Risk Calculator

The Risk Calculator consisted of four main components: Inputs, Deviations, Outputs and Contact Info.

The Inputs section allowed the user to describe certain characteristics of the contract under review, some of which were merely used for documentation purposes while others changed some of the starting variables in the risk calculation.

The Deviations section contained a numbered list of possible deviations from the standard contract that could be selected. It was up to the contract negotiator to identify the deviations from the contract language and select the corresponding items in the Risk Calculator. Some deviations also required additional user inputs once selected.

The Outputs section showed the final results and some intermediate values, specifically the overall risk of failing the performance guarantee and an estimate of the potential liquidated damages.

The Contact Info section provided names and emails of the performance specalists, contract negotiators and tool developer, along with links to documentation on the Risk Calculator and the performane guarantee negotiation process.

How It Works

The purpose of the Risk Calculator was to estimate the overall risk of failing a performance guarantee. The primary assumption behind the risk calculations was that the expected performance of the product could be modelled as a normal distribution. And based on empirical data from previous performance tests, normal distributions (mean and standard deviation) for each product were built into the Risk Calculator. The risk of failure of a performance test was then determined by whether or not the expected performance of the product was above or below the threshold of the guarantee.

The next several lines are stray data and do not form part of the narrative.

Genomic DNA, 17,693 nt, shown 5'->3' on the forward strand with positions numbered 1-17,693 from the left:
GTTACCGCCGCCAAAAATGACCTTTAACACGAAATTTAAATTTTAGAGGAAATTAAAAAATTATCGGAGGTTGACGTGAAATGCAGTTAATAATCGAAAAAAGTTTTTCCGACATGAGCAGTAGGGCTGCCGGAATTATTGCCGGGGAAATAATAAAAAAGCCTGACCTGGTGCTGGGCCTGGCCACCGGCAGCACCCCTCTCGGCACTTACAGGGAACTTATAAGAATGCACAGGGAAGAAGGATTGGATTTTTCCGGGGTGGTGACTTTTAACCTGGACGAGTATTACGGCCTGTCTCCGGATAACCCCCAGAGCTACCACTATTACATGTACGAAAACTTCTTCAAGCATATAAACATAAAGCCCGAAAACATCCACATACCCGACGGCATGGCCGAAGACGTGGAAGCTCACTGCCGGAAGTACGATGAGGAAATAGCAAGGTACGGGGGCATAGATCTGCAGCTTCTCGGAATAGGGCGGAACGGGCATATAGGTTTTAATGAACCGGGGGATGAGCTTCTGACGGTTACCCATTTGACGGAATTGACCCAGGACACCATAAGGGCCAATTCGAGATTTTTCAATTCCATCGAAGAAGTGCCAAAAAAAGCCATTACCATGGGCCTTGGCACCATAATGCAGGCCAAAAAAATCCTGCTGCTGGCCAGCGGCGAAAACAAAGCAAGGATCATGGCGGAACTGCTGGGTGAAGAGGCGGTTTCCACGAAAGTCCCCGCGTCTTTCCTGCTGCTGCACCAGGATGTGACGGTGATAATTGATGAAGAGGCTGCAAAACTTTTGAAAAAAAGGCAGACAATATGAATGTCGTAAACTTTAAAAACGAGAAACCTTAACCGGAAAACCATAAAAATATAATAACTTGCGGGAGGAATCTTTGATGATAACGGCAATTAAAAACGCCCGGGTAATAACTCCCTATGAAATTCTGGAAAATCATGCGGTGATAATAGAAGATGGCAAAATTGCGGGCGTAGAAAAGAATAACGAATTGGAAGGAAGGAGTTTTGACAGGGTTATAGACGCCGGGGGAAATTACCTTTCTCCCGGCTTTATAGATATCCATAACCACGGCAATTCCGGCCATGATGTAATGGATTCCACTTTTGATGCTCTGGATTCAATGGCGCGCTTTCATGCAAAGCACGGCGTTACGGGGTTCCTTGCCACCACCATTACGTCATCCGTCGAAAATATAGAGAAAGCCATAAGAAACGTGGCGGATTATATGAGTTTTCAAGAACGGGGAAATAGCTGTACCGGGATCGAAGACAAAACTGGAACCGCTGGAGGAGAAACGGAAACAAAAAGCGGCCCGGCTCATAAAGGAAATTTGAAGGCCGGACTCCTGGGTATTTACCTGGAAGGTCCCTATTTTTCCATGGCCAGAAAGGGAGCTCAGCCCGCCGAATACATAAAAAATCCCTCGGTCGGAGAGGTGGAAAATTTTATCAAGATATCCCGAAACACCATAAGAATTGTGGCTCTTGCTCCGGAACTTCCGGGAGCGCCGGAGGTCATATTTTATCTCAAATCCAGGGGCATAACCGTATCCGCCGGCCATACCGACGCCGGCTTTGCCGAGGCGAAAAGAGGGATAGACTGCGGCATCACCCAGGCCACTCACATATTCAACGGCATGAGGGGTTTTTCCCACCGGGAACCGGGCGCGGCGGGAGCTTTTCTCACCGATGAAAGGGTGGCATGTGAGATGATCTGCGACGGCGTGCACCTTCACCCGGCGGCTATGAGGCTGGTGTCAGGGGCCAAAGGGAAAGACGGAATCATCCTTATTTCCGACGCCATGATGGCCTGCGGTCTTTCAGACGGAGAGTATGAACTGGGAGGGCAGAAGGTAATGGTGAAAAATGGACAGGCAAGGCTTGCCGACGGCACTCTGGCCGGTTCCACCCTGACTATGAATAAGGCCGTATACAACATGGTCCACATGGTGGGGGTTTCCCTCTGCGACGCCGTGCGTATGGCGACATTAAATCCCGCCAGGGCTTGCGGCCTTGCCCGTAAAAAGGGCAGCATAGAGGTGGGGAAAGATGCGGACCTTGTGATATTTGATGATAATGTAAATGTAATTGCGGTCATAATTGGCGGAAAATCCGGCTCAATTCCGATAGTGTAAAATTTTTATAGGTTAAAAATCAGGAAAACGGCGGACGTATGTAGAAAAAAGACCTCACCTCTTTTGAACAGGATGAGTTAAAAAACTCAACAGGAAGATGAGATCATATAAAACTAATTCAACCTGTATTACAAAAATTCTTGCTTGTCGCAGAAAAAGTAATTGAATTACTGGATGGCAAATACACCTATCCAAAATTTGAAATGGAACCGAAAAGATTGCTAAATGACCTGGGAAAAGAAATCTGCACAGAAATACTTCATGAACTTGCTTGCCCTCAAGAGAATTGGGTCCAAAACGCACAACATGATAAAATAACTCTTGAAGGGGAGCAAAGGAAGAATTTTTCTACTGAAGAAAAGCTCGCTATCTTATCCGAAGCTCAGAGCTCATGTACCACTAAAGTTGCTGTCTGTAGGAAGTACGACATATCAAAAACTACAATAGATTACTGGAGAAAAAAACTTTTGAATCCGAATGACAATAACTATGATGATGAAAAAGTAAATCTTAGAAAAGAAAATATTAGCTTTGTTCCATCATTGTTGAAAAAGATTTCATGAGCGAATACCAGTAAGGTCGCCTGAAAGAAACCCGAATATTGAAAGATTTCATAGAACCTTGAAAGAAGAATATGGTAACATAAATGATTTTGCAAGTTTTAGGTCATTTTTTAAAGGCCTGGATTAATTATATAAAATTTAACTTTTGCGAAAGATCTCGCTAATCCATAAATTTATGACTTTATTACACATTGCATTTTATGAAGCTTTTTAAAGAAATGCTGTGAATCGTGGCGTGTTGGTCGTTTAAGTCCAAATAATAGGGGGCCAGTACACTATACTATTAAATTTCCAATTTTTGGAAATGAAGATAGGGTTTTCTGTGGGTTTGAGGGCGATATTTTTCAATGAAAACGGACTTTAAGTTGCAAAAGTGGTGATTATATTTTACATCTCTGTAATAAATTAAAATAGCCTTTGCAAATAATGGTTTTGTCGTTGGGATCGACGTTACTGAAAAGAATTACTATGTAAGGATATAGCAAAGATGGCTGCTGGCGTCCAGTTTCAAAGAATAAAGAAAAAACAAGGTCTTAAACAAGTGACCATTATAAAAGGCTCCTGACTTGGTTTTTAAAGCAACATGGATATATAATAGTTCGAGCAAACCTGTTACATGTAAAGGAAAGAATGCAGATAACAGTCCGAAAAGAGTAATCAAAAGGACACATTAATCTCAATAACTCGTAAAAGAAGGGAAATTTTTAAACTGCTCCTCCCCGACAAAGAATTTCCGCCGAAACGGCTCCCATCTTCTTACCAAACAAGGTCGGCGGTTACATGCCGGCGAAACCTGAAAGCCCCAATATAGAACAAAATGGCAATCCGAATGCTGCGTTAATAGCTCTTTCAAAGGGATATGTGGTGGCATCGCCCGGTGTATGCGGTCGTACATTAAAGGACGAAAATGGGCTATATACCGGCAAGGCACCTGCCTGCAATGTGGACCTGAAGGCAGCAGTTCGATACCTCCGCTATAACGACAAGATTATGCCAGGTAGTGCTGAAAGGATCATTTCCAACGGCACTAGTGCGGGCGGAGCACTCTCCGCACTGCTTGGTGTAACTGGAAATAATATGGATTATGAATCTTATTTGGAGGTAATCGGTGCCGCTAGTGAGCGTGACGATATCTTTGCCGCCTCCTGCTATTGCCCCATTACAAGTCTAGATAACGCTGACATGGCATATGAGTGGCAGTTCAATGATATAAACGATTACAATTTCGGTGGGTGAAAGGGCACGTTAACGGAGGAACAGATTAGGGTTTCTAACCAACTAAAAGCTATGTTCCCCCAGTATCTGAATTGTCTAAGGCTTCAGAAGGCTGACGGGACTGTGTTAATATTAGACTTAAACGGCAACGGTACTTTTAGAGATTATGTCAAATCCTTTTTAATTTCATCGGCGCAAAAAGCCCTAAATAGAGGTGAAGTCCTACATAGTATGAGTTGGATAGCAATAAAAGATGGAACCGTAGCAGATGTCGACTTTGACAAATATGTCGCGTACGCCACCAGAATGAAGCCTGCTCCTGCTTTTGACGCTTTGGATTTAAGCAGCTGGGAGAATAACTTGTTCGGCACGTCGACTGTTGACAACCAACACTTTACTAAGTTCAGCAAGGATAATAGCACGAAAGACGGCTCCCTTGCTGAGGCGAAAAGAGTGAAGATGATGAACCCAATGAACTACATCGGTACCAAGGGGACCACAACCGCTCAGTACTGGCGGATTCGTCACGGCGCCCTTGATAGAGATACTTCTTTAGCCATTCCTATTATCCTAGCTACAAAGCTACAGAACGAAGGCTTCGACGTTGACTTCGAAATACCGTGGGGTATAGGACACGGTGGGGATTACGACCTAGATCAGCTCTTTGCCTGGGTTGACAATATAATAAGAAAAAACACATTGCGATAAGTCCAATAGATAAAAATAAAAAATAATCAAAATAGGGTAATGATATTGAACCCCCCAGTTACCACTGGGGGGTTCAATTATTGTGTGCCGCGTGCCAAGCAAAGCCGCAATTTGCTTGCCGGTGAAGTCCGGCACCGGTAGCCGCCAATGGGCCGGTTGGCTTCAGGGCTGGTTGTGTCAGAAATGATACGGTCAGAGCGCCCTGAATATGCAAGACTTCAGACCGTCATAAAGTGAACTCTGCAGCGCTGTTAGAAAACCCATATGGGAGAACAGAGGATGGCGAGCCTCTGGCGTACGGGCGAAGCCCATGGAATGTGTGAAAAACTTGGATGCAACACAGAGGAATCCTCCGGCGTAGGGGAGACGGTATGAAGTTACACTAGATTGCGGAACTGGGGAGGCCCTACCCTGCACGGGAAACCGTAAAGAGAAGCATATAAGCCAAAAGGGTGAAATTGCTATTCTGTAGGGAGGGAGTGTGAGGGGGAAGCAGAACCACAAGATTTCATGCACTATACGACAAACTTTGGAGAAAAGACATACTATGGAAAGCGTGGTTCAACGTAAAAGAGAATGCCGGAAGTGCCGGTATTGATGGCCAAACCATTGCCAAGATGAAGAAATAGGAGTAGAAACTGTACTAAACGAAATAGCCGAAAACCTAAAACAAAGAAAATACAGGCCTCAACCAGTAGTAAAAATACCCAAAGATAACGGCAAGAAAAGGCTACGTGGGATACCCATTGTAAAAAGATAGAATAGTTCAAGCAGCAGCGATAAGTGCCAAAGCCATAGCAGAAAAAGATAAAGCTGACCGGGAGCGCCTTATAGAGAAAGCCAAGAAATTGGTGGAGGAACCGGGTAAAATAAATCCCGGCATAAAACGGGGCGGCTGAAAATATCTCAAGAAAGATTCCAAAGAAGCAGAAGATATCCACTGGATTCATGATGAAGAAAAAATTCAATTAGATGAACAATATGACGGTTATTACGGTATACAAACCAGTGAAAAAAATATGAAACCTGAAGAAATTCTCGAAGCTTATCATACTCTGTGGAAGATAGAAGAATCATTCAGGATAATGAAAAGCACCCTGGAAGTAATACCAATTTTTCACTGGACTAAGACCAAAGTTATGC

To calculate this risk, a Monte Carlo simulation of 100,000 samples is generated by random sampling of the normal distribution to get a set of expected performance values. All of the expected performance values were then compared to the specified threshold for the performance guarantee, and the percentage of samples that failed the threshold was calculated as the total risk of failure.

Each deviation that was selected did one or more of the following: adjusted the mean and/or the standard deviation of the expected performance normal distribution, adjusted the threshold of the pass/fail guarantee, or had no impact (but noted for documentation purposes). The adjustments of such deviations are shown in the figure below.

The Monte Carlo simulation was done in the client browser using vanilla Javascript, and was ran each time the user changed any input or deviation. For each change, a new set of 100,000 samples was created and a new risk estimate was calculated.

And last, an Email Summary button was included which automatically generated a pre-built email with a summary of all of the inputs, selected deviations, and outputs. This email was directed at the performance specialists who would be reviewing the results and providing approval in the contract negotiation process, which allowed a reproducible and easily communicated set of results to facilitate the contracting process.

Conclusion

The Risk Calculator represents something that I value in web development: finding a problem in knowledge transfer or workflow, working with other technical specialists to identify a solution, and building a web-tool to address the problem. This tool greatly improved the communication of complicated issues for many sales and technical experts around the globe, reduced bottlenecks and workload of key individuals, and was a great challenge to work on and develop.